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Joy Sticks, Controllers And Zombies: Life As Gamer In 2013

01/22/2013 05:10 EST | Updated 03/23/2013 05:12 EDT

Unless you've been living under a rock for the last 10 years or so, video games have become BIG business around the world.

Consider this. Call Of Duty MW3, last year's best selling game, earned $3 billion dollars in sales in it's first week. Three Billion, and in seven days no less. The biggest movie of the year (The Avengers, fyi) took almost a month to collect that amount, and at cheaper prices then $59.99 for a new game. In fact, according to a study conducted in the UK, as of 2008 the average new video game was outselling the average Hollywood movie.

It's also not just the big budget, big name games either. Indie developers, perhaps the most creative artists around these days, are seeing a massive boom in sales. Services like Steam Greenlight, and social media have made awareness of these little known gems much more open to the general public.

But raw dollars don't tell the whole story. The quality of games, from technology, to playability, to story telling, to voice acting has in so many ways far surpassed that of the constant drivel being turned out by Hollywood and TV land. I can count on one hand the number of movies that have emotionally moved me in the last ten years. I could probably write another two or three paragraphs with the games that have moved me in the last decade.

Having said all this, what makes a gamer these days? According to the figures, The average gamer these days is 25-35, middle class and employed in a good job. Would it surprise readers to know that 42% of gamers today are women? And that there are, in fact, more women between the ages of 25-35 playing games then boys under 17? See for yourself.

The general thinking of the public was that games were confined to children, with the few adults who play them being overweight shut-ins with no social or career prospects. Anyone who even remotely follows entertainment trends should know that this illusion has been shattered. In my opinion, games right now are the only form of art able to truly bridge people from all over the world and all walks of life. I personally know Teachers, Cops, Firefighters, Soldiers, Businessmen, Doctors, Managers and Engineers that all enjoy video games. Certainly you don't have to dress up in a fancy suit and go to some hard to find gallery to play games (though dressing up is widely accepted as cool, as per comic-con. ) And you don't have to be looked down by the elites of society, as those same people sneering at you for being middle class are being slaughtered by your UbEr-L33t skills on MW3.

Even Politicians, long seen as a gamers' arch enemy, play. During the last senate election in the U.S, the democratic candidate for Maine, Colleen Lachowicz was "outed" by the GOP as a World Of Warcraft player. She was in fact quite an advanced player, a level 85 rouge orc. Of course, The Republicans flipped, claiming she spent "days" committing "depraved acts of violence". They sent out screen grabs of her chats between players, including one rather amusing bit where she threatened to hunt down Grover Norquist and "Drown him in my bathtub". Certainly a LOL worthy comment, but as anyone who has played five minutes of Halo online will attest, a very tame threat compared to the more average language heard in a pvp match up.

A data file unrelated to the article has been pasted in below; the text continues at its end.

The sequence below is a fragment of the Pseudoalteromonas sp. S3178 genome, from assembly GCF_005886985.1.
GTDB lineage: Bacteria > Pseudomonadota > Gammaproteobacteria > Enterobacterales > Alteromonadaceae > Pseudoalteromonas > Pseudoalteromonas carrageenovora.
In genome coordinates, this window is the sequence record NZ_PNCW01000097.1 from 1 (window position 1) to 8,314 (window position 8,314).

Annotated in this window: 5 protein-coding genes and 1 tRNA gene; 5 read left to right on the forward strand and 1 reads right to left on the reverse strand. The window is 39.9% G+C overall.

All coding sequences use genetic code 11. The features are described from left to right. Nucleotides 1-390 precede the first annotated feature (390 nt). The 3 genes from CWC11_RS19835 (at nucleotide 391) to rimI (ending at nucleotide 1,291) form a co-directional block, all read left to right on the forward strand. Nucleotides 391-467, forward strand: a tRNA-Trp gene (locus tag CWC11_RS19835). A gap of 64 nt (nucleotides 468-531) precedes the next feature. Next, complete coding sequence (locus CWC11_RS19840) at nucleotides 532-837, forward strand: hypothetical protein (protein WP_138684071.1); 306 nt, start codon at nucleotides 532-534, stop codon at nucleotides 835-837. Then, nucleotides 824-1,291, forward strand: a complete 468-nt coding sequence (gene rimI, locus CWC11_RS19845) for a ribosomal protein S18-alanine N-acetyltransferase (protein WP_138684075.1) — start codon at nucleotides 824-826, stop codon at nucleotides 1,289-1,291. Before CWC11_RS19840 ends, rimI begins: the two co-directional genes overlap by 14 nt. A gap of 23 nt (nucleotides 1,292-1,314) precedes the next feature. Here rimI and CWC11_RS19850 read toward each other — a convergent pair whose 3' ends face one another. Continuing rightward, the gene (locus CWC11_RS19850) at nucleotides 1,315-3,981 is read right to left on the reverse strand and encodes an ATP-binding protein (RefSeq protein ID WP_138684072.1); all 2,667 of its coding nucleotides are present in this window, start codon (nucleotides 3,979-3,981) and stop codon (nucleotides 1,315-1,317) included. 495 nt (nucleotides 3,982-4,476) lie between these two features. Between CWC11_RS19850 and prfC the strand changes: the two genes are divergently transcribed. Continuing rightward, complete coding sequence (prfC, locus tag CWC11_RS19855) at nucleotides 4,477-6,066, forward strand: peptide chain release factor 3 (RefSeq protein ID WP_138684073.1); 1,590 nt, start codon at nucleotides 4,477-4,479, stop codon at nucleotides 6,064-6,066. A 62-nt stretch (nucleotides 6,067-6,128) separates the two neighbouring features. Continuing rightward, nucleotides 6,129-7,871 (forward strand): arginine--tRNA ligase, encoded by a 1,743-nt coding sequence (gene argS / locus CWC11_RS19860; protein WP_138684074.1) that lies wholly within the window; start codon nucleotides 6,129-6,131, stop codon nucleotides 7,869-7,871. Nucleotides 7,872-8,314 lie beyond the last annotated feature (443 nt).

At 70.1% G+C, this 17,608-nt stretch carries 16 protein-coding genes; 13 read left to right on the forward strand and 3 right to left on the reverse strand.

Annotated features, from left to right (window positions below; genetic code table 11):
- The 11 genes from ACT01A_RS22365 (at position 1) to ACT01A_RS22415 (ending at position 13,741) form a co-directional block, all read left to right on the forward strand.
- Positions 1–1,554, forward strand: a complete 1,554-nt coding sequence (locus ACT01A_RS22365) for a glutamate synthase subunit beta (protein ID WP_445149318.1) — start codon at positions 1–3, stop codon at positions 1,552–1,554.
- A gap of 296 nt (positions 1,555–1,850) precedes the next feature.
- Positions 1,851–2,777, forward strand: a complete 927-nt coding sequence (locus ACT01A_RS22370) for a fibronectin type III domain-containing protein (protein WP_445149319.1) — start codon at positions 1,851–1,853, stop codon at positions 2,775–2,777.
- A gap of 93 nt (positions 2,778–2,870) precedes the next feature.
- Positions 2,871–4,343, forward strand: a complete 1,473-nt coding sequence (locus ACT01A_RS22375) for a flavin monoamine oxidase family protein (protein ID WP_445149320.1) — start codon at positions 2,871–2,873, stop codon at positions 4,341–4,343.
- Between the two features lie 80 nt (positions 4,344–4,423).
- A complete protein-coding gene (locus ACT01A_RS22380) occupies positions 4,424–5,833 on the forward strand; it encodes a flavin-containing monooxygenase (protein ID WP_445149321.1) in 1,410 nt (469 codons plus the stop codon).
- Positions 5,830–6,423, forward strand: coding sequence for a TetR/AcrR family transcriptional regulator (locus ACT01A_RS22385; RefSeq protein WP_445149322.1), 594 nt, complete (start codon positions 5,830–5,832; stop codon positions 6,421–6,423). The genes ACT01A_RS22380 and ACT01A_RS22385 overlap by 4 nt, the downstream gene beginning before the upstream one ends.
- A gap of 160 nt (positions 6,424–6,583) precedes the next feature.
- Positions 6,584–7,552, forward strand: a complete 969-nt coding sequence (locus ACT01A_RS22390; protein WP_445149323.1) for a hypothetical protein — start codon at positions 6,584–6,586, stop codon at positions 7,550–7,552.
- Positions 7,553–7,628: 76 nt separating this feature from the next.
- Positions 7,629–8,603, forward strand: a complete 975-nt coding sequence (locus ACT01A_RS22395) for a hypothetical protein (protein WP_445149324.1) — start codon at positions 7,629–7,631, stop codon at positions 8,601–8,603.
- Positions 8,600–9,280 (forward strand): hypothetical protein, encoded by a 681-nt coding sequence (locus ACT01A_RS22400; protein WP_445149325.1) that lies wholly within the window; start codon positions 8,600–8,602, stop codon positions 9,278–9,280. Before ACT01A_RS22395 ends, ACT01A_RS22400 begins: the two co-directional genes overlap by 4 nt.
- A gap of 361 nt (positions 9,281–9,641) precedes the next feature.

On and on the Republican's went, going so far as to set up an entire website dedicated to exposing her double life as a Rouge Orc. As often happens in these cases, the gaming community came to her defense, and Colleen sailed to a solid victory over her republican opponent.

In a statement her own campaign office released, she pointed she often played some titanic stars of screen. Names like Vin Deisel, Jodie Foster, Mike Meyers and Robin Williams were known to join her on her quests to eliminate the brutal alliance. Even the developers were onside when Blizzard LLC (the makers of WOW) sent her a signed copy of the new expansion pack Mysts of Panderia , which she said she hopes to play when she has the time.

Indeed, the internet has served gaming well, and has brought together billions of people from all over the world and all walks of life to enjoy a shared past time. In South Korea, it's practically the national sport. Starcraft and Counter-Strike Tourneys are regularly broadcast on the national channel and millions of viewers tune in to watch the proceedings. Gamer guilds are treated with the same respect in South Korea as Hockey Teams are in Canada. It's one indication of how the future of gaming will take pop culture by the short and hairy.

And again, as all the signs are showing, video games have no where to go but up in the world of pop culture. Big name actors like Gary Oldman, Timothy Olyphant and the aforementioned Vin Diesel have all signed on to do games in the last few years, and as the well in film dries up, their peers are not far behind. TV networks are increasingly giving ad-space to big name titles. And social media, the maker or breaker of achievement in this decade, is owned by new video game news.

So at the end of it all, I hope you get a grasp of what it's like to be a gamer in 2013. Your fellow players are stars of screen, US senators, the people you work with and for in the neighborhood, public servants and people just like you and me. You are no longer a geek, nerd or Poindexter. You are an affluent, critical consumer of the latest and greatest in technology and pop culture. You are a man, a woman, a child. You're 17 in your mom's basement, or you're 37 in your in own home. And anytime you want, you have billions of new friends and enemies waiting for you all around the world, just a few mouse clicks and button presses away.